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How to create an intelligence

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Programming an intelligence for solving complex problems
W Daniel Hillis Scientist
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One of the great things about doing this today is I don't have to start by building a parallel computer. There are plenty of people that building parallel computers. So I can actually just go use one that somebody else built. And they're building them for other reasons, but... so what was the big obstacle before, I can skip over now. So I could go straight into actually building this. Now the hardest thing would be to find a domain in which you could make steady progress from something very simple to something complicated. And so you could start... because I think that's also part of evolution, is it works out an idea in a simple case, and then it elaborates it to a complicated case. And so that lets you sort of build modules and put those modules together. So one of the things I'd do, of course, is I wouldn't try to start from nothing. We know a lot of the modules. We know a lot of good ideas about, for instance, neural network algorithms that work and things like that. So I wouldn't be shy at all about pre-loading it with the genetic material that we know is useful, but it could decide how much to use that, how much to modify it and so on. But we don't have to start from zero. So I would seed it with the knowledge that we already have about how to be intelligent or how to make good computations.

The problem that I would probably use is... I'll describe it to you in the abstract and then in the specific. But what I want to do is make an intelligence that would be actually be useful for us. Because I think it's not actually all that interesting to make another human intelligence, because we have better ways of doing that. And what would be much more interesting would be to have an intelligence that was intelligent at things that we're not very good at.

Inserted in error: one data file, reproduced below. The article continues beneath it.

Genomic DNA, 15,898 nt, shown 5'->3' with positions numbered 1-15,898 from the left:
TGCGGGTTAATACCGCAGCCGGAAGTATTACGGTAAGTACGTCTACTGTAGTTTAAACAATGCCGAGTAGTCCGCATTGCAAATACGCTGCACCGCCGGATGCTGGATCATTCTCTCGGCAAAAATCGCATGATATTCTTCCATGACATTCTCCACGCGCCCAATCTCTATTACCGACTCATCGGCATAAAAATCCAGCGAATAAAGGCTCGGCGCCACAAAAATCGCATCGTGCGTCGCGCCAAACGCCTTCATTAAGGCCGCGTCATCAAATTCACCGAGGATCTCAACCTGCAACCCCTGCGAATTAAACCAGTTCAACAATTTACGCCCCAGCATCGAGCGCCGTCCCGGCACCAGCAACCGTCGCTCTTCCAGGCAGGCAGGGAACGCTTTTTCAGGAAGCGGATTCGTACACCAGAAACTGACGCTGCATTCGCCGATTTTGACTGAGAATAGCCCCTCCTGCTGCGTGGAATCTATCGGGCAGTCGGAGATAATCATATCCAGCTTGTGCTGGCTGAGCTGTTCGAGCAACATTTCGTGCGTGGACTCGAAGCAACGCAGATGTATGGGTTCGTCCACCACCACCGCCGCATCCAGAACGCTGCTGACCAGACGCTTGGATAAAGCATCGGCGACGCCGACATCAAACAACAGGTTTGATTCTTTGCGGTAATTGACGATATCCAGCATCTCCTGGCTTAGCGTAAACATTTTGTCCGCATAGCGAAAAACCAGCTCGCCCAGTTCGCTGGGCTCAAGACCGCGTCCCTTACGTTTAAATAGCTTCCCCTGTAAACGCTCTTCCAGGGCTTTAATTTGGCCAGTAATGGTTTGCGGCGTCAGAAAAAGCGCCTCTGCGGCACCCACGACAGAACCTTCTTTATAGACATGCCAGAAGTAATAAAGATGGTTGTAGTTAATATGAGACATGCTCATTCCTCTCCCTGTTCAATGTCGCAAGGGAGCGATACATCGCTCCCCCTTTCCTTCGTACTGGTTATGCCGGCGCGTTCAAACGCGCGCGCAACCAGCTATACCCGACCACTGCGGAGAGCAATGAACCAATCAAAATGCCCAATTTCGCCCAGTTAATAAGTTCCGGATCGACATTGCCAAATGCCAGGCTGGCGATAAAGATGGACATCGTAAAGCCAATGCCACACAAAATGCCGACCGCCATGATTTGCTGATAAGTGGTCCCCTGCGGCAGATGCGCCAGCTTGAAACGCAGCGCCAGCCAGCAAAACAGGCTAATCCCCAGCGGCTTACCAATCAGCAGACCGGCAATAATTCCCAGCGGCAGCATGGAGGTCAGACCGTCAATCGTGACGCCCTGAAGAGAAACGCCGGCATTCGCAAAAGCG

And in particular, there's something that we need to get good at that we're not good at, which is manipulating very complex systems that are too complicated for us to understand, like an economy, like an ecology. You know, we repeated have problems like our global climate and things like that, very complex systems that we have a certain ability to influence, but we don't really understand them. And so the question is how should we act in a way to keep them in a safe zone? So an economy is a great example. It's really... you know, economists have been reasonably successful lately at controlling the money supply in a way that we don't have an economic collapse, but they failed at it in the past. And they could easily fail in the future.

So that's a kind of problem we don't solve very well, because it doesn't lend itself to the simple storytelling that we do. We try to tell stories about it. So if you look... if the stock market goes up or down, then they can always come up with a story of why it did, but then it goes up the next day and they come up with a story why it went in the other direction, but they don't come up with the story until it already did what it did. So the story isn't good enough to be predictive.

W Daniel Hillis (b. 1956) is an American inventor, scientist, author and engineer. While doing his doctoral work at MIT under artificial intelligence pioneer, Marvin Minsky, he invented the concept of parallel computers, that is now the basis for most supercomputers. He also co-founded the famous parallel computing company, Thinking Machines, in 1983 which marked a new era in computing. In 1996, Hillis left MIT for California, where he spent time leading Disney’s Imagineers. He developed new technologies and business strategies for Disney's theme parks, television, motion pictures, Internet and consumer product businesses. More recently, Hillis co-founded an engineering and design company, Applied Minds, and several start-ups, among them Applied Proteomics in San Diego, MetaWeb Technologies (acquired by Google) in San Francisco, and his current passion, Applied Invention in Cambridge, MA, which 'partners with clients to create innovative products and services'. He holds over 100 US patents, covering parallel computers, disk arrays, forgery prevention methods, and various electronic and mechanical devices (including a 10,000-year mechanical clock), and has recently moved into working on problems in medicine. In recognition of his work Hillis has won many awards, including the Dan David Prize.

Listeners: George Dyson Christopher Sykes

Christopher Sykes is an independent documentary producer who has made a number of films about science and scientists for BBC TV, Channel Four, and PBS.

Tags: intelligence, computer programming, modules, parallel computer

Duration: 3 minutes, 36 seconds

Date story recorded: October 2016

Date story went live: 05 July 2017